Porter’s Preface: Embrace Accountability

January 5th, 2010 by admin

Today we begin Chapter 17 of Bootstrap Business, Embrace Accountability.

Why do you want to be an entrepreneur? If you answered, “To be my own boss,” or “to be able to do things my way,” that’s okay, but you need to remember that this kind of freedom comes with a price. In short, personal ownership equals personal accountability. Accountability means not affixing blame and finding solutions instead. It is doing the right thing because it’s the right thing. It is taking ownership of your choices and all of the resulting consequences. There’s no “pick and choose” here.

I am—and Rich is—fascinated by people who, without concern for the outcome, just do the right thing. I am also intrigued by those who, in an effort to avoid being held accountable, do whatever (right or wrong) it takes to avoid accountability. It is our belief that many people choose to not be accountable because they fear the unknown. If you fear accountability, it follows that you will fear entrepreneurship.

In the beginning, entrepreneurship can seem like a deep, dark pit of accountability. There aren’t very many sure bets to be had when starting your own venture, but there is always this one: for better or for worse, you are responsible for whatever happens. Among the things you’ll put on the line are your money, your reputation, and your motivation. Some, after embarking on their own entrepreneurial journey, look accountability in the face and turn tail and run back to the comfortable, secure corporate world.

For some, accountability is an acquired taste. To really enjoy it, you must learn to trust yourself, your judgment, your partners, and your venture. When you get the mixture just right, it can be quite sweet, even exhilarating. You’ll learn to savor the thrill of making decisions and standing behind them, knowing that you’re personally accountable. You might just decide you wouldn’t have it any other way.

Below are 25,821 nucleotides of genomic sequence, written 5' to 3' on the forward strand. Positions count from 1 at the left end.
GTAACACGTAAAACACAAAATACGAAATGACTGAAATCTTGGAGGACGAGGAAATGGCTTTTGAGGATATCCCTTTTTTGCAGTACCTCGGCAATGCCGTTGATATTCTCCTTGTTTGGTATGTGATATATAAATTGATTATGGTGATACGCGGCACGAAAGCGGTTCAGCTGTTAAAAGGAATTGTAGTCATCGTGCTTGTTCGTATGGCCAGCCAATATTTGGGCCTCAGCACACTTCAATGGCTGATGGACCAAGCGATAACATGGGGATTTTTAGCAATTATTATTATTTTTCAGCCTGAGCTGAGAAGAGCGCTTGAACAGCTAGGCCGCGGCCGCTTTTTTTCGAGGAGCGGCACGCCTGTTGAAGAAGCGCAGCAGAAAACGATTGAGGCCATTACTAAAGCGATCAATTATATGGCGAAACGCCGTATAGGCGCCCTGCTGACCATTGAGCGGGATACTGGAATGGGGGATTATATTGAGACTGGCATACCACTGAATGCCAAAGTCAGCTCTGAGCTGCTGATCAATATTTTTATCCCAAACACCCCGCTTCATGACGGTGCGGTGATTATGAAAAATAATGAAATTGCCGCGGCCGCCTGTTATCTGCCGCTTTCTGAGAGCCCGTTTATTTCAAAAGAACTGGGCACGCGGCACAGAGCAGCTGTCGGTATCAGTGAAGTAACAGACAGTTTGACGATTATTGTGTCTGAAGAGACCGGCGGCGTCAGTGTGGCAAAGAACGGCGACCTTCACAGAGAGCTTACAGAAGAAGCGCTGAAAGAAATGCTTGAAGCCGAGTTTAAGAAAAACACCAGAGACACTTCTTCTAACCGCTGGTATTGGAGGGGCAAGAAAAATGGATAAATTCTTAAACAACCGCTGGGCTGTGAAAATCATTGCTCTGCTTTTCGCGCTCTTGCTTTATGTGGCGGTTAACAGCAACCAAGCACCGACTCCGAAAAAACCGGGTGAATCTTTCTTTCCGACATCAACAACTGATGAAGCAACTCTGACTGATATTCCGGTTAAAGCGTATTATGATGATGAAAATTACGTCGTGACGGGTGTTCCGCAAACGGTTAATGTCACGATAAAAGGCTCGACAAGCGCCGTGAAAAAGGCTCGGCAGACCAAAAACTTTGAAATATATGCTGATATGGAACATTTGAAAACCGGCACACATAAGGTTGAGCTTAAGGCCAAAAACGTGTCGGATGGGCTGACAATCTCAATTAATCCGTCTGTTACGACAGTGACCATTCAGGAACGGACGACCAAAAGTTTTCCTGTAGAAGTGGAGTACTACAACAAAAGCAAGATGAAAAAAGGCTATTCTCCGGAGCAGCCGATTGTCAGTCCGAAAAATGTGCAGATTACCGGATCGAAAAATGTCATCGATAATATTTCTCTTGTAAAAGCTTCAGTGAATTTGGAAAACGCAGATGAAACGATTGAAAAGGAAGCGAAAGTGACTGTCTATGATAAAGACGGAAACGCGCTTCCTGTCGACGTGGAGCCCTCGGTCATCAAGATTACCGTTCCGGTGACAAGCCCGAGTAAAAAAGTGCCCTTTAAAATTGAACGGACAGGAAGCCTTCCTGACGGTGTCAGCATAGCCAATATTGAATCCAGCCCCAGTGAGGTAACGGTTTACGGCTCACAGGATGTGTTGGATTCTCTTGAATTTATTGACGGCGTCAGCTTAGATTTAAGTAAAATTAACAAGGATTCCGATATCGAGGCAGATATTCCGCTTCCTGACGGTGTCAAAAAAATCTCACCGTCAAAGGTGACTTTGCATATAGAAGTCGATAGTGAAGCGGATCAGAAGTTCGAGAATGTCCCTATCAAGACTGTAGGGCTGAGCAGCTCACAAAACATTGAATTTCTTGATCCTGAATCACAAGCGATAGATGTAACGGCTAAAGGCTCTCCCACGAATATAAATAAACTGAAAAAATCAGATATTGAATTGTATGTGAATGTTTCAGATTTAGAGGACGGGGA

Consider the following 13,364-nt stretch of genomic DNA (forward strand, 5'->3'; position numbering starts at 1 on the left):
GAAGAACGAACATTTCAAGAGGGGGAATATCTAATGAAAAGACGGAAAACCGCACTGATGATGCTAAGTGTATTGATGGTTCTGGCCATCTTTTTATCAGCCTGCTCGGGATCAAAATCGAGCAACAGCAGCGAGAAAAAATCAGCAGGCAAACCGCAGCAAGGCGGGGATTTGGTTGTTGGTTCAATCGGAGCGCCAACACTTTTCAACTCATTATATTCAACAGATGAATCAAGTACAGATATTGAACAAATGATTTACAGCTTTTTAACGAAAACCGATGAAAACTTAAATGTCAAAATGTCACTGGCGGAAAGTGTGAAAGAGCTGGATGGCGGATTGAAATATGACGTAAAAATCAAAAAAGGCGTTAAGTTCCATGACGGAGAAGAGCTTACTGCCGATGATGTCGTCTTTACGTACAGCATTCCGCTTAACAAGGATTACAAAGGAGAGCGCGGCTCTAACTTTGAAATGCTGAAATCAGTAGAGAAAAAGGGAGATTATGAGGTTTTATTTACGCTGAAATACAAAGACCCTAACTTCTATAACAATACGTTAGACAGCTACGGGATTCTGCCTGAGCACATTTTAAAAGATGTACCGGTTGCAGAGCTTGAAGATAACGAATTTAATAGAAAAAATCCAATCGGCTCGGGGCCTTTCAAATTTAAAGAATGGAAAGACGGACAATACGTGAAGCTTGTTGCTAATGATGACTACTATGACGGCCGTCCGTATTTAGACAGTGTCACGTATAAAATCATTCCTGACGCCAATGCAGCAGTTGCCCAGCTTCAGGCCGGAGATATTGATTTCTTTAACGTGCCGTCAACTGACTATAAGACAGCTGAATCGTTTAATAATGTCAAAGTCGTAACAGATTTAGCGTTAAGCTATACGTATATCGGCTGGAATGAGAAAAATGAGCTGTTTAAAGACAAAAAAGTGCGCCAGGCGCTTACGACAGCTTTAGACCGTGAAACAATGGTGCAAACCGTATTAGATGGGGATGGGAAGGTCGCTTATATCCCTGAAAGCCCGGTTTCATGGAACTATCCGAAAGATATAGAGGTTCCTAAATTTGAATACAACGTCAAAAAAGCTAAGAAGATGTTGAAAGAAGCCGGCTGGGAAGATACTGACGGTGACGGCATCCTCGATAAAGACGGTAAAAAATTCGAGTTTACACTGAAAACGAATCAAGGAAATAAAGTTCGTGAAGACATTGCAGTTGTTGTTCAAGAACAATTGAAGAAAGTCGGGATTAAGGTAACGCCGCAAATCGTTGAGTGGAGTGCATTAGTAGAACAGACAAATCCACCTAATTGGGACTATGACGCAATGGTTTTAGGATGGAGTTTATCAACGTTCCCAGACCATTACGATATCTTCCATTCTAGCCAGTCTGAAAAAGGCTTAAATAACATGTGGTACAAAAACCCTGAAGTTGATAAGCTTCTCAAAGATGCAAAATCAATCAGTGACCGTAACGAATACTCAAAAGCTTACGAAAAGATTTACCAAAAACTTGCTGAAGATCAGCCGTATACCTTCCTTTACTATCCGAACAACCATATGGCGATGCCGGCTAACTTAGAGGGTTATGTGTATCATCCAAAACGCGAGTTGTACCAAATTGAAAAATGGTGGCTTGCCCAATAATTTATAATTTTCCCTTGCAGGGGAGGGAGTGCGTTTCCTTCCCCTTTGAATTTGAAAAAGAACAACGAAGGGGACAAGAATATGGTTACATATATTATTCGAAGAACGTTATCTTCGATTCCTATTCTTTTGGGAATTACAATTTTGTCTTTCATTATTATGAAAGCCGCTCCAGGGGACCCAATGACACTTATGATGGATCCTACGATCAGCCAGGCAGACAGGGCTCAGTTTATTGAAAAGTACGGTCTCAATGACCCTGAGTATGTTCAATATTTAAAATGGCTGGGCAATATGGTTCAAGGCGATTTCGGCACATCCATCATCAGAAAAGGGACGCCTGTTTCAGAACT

The tendency for far too many individuals is to avoid accountability rather than embrace it. Following are some examples of avoiding and embracing accountability Rich and I have witnessed during our personal experience in the corporate world. As you review these, consider which side of the ledger you find yourself on. What about your employees? What about your vendors or partners? Do you avoid or embrace accountability? What about those you rely on? Here’s the bottom line: make accountability personal to you and those  you deal with. Here are some clear indicators that will help you identify when accountability is being embraced and when it’s not.

Avoiding Accountability

  1. “That’s not my job.”
  2. “I can’t find anything to do.”
  3. “Why do we need a self-improvement class at work?”
  4. “When is upper management going to get it right?”
  5. “I’ve been working here a year, and I still don’t have a job description – what am I supposed to be doing anyway?”
  6. “Whose stupid idea was this team-building activity?”
  7. And even: “No, don’t bother me about that until tomorrow. I go home too soon to worry about it right now.

Embracing Accountability

  1. “I’d love to help, what do you need me to do?”
  2. “I did it because it needed doing.”
  3. “I’m glad the company is providing us the opportunity to learn and apply self-improvement techniques.”
  4. “Maybe upper management hasn’t made the right choice because they don’t have enough data. How can we help them get that data?”
  5. “No, I don’t have a job description. I’ve just observed and determined where we needed help and jumped in.”
  6. “Yes, I’d love to participate in a team-building activity!”

I remember a great teaching moment that occurred at one of my son’s baseball games. Jory was in the batter’s box, waiting for the pitch. The pitcher let the ball go, and it headed straight for Jory’s head. Jory thought, “curve ball,” and stayed in the box. At the last second, the ball didn’t curve! He took the ball in the face, which broke his nose. As my son and I sat in the emergency room, I tried to make him feel better, “That was a really good job, son.” Jory, peering at me quizzically, remarked, “Dad, I got hit in the face with the ball!” “Yeah,” I told him. “But you stayed in the box!”

Accountability can sometimes feel like a curve ball to the face. Or, more accurately, a failed curve ball. It might hurt, but the satisfaction of “staying in” is far greater than the fleeting feeling of safety as you jump out of the way of accountability.

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